Metal lathe suggestions?

We are seeking to purchase a mini metal lathe that is sub $1000. Can anyone make a recommendation to a good model? We have been considering the Grizzly 7x12 or 7x14, but are open to suggestions.

Look for used units too. The nice thing about lathes (and many other machine tools) is the tooling standards haven’t’ changed that much which makes anything made WW2 and later generally similar enough that one can swap tooling (might require a different tool post, but that’s an easy swap).

Yes we now have carbide tools and the like, but the holders for such will often fit right in. Heck, they make all sorts of carbide tips (a variety of profiles) in the same size as square HSS stock (I use those a lot at work for lathes and fly cutters), so with those you fit carbide to pretty much everything. Of course one can also use HSS and grind your own tips (depending on what you’re machining, HSS might cut better!); my point is you don’t need a new machine to use new tooling.

As far as the imports, some are better than others, but roughly it’s all the same and probably comes from the same shop in China. I’ve seen good and bad; like many imported units the quality is hit and miss.

+1 to older machines. Craiglist offers good deals on lathes, often for a lot less than $1000. Any new machine you can get for that little won’t beat a good used CL lathe.

If you are absolutely positive you want a new sub $1000 mini-lathe this is probably your best bet:

I was going to say that, but thought it was over $1K. (Its “big” brother, which has DRO instead of graduated dials but is otherwise the same size, is $1250–also worth it.)

I’ve used one at work, actually both of the mentioned types, and think it’s pretty much perfect for an FRC team. A little small, perhaps, but most FRC teams aren’t known for having a ton of space…

The 7" lathes are toys. I’d really recommend going to an 8" or larger. I’ve had the Harbor Freight 44859 (actually measures 8x14) since 2006 and I’ve been happy with it. Parts support could be tough though if you ever broke anything on it. Also, you may be able to use a 20% off coupon to buy it. And it fits nicely atop their 44" toolbox too.

The Grizzly G0768 looks decent, though I’ve never seen one in person.

I’ve generally not heard good things about the Chinese 9" lathes.

If you’re looking for used, something like a 9" or even 11" Logan is decent and could be had within your budget, but buying a used lathe is tricky business. First, if it’s big, you have to figure out how to move it. Moving a 9" or larger lathe is not a trivial task. Second, it could be a basket case, needing things, and with worn ways that just will not adjust nicely with the gibs no matter what. Third, if you need parts for it, depending on the lathe and the part, it could be impossible to find or cost you a fortune.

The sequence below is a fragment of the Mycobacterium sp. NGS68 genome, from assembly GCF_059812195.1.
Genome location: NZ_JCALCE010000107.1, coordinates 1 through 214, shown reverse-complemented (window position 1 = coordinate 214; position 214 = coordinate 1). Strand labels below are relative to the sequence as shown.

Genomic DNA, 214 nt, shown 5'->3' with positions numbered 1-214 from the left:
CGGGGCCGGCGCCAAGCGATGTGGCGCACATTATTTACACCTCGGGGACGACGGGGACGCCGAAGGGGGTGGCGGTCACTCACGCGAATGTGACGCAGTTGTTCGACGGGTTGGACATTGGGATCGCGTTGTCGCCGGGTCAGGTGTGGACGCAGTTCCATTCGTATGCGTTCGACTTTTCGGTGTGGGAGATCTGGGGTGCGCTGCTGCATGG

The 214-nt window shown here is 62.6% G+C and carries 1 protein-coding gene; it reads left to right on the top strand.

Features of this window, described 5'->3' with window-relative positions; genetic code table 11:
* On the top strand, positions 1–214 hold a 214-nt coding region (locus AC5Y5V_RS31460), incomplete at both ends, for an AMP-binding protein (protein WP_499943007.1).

Look around on Craigslist or eBay for some local used stuff. I recently got late 30s southbend 9in lathe with a 26ish inch part capacity for $150 and have put about another $100 into a some maintenance of it, that $100 includes buying new tool post btw. So far ai have $250 into a lathe that will outperform most mini lathes you find for around $750. The lathe weighs 370 lbs total including the motor assembly, it’s likely that most lathes you find from this era will weight around that so that may be a game changer for you.

Maybe not the cheapest place to find these things, but at least you’ve got lots of options.

We recently got a 10x22 Grizzly for the team and are pretty happy with it. A couple suggestions for you based on our experience:

A lot of folks suggesting buying used. For many of us that are part of a school this is not an option due to purchasing rules. Make sure to check before you head down this path. Also consider your skill level with machine tools as a used tool comes with little or no support.

If you can come up with $1000 for a new tool you can also come up with $1500 for the right tool with a little more work. I’ve found it easier to get sponsors when you can say exactly what the money is for. Unless you go used I’m not sure your going to be happy with what $1000 gets you.

I would highly recommend getting a unit with digital readouts. I was under the mistaken impression that it was somewhat easy to add after the fact. It is not. For another couple hundred it’s money well spent.

We have the Grizzly 7x12 Lathe. I like it. I find that Grizzly is one of the best Chinese tool dealers and have several other tools from them. I have had good experiences with them (parts and service) and own several tools (lathe, mill, notcher) This lathe is essentially the same as the one at Harbour Freight, but Grizzly has better quality control. So, if you like it, pay Grizzly the extra $$. It’s a nice size (it can easily be transported) and it has been a good tool for our novice lathe operators. We use it intermittantly for bushings, rollers and other odd parts with good results.

+'s - Cost effective, portable, fits on any bench, not a bad tool, low power motor (if they crash the tool, it stalls and pops the fuse - No major disaster).

-'s - Not as accurate or repeatable as a better lathe. The handles are REALLY close together and you will knock your fingers. Low power motor will require you to make smaller cuts than you might want to - not good for hogging.

Overall, a reasonable - cost effective, light duty lathe as long as you aren’t going into a volume production scenario.